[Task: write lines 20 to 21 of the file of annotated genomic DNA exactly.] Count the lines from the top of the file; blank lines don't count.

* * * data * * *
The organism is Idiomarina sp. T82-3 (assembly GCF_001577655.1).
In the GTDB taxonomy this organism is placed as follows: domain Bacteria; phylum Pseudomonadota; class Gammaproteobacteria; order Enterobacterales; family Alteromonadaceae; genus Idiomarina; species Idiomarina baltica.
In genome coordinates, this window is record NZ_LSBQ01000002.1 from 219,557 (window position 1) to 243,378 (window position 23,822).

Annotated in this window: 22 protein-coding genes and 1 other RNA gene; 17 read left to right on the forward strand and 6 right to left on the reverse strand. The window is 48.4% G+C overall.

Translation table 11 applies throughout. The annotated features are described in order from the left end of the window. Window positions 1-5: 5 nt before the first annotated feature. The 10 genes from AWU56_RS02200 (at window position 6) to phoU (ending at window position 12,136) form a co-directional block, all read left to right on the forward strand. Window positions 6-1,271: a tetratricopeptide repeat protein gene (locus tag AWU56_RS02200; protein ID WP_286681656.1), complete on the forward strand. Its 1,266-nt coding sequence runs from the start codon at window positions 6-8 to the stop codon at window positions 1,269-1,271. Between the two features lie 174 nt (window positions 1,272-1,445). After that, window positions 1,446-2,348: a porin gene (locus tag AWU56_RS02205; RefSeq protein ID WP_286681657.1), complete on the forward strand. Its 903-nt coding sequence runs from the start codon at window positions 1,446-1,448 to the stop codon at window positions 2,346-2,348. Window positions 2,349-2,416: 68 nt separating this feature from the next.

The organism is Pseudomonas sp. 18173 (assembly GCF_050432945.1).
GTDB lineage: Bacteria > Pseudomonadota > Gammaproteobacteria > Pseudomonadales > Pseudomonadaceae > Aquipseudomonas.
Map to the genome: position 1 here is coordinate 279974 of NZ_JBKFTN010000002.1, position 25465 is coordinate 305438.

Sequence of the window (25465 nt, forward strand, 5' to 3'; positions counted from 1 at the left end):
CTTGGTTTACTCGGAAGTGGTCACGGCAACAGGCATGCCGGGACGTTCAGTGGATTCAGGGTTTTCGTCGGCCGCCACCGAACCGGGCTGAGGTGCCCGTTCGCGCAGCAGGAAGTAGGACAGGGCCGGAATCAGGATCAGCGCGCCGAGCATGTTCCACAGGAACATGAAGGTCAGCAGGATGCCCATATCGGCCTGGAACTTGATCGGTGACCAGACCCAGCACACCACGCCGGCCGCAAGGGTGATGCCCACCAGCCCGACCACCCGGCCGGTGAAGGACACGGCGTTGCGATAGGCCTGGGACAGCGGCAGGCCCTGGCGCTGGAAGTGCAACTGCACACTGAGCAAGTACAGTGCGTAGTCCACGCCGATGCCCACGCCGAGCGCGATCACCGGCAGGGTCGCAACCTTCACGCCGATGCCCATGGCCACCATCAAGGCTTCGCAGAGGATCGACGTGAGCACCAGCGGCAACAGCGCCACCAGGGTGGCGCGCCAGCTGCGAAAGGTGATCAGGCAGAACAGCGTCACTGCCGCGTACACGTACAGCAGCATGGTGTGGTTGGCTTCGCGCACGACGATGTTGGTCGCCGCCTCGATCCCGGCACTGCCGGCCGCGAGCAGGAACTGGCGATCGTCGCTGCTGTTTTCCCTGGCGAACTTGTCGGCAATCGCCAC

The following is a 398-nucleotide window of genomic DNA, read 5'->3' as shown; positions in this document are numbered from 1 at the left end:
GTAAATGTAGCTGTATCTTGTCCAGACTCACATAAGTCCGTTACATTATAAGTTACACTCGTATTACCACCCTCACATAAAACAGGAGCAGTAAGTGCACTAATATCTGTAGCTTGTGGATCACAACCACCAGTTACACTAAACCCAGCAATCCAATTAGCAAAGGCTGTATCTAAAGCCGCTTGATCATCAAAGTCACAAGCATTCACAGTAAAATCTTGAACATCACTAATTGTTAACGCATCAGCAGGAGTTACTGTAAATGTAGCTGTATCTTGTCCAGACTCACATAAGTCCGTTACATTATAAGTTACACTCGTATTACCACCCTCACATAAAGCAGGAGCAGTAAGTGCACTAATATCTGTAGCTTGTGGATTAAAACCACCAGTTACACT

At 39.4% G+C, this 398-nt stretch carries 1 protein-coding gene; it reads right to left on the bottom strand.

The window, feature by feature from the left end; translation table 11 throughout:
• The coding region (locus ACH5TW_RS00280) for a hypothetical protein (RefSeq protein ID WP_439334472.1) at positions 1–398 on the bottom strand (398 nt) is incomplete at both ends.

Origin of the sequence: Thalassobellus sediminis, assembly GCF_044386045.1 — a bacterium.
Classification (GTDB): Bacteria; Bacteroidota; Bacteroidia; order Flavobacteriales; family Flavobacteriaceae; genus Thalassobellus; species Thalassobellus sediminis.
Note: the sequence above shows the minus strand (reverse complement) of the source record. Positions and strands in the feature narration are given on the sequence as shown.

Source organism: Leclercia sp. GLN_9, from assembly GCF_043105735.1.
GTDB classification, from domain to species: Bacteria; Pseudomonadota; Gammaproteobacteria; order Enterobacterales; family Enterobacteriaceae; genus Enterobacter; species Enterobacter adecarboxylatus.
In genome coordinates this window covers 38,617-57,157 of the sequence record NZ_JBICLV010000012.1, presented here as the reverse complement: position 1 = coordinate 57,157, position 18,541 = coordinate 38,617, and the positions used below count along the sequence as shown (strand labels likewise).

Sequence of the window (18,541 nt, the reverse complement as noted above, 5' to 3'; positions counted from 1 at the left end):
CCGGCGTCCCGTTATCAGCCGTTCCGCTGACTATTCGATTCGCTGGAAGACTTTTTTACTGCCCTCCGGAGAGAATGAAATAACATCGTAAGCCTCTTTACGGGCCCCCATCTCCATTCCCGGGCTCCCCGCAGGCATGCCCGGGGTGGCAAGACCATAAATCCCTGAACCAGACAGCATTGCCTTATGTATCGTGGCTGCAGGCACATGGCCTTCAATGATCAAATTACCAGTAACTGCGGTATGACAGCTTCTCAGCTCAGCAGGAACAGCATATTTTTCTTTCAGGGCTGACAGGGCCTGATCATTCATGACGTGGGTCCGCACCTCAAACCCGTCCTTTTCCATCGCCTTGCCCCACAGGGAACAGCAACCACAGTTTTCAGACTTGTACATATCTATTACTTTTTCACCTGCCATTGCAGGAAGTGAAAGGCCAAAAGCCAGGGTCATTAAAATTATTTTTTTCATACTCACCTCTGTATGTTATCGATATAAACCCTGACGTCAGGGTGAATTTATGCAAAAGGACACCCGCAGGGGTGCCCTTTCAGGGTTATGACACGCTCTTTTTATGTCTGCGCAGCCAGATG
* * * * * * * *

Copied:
GTDB classification, from domain to species: Bacteria; Pseudomonadota; Gammaproteobacteria; order Enterobacterales; family Enterobacteriaceae; genus Enterobacter; species Enterobacter adecarboxylatus.
In genome coordinates this window covers 38,617-57,157 of the sequence record NZ_JBICLV010000012.1, presented here as the reverse complement: position 1 = coordinate 57,157, position 18,541 = coordinate 38,617, and the positions used below count along the sequence as shown (strand labels likewise).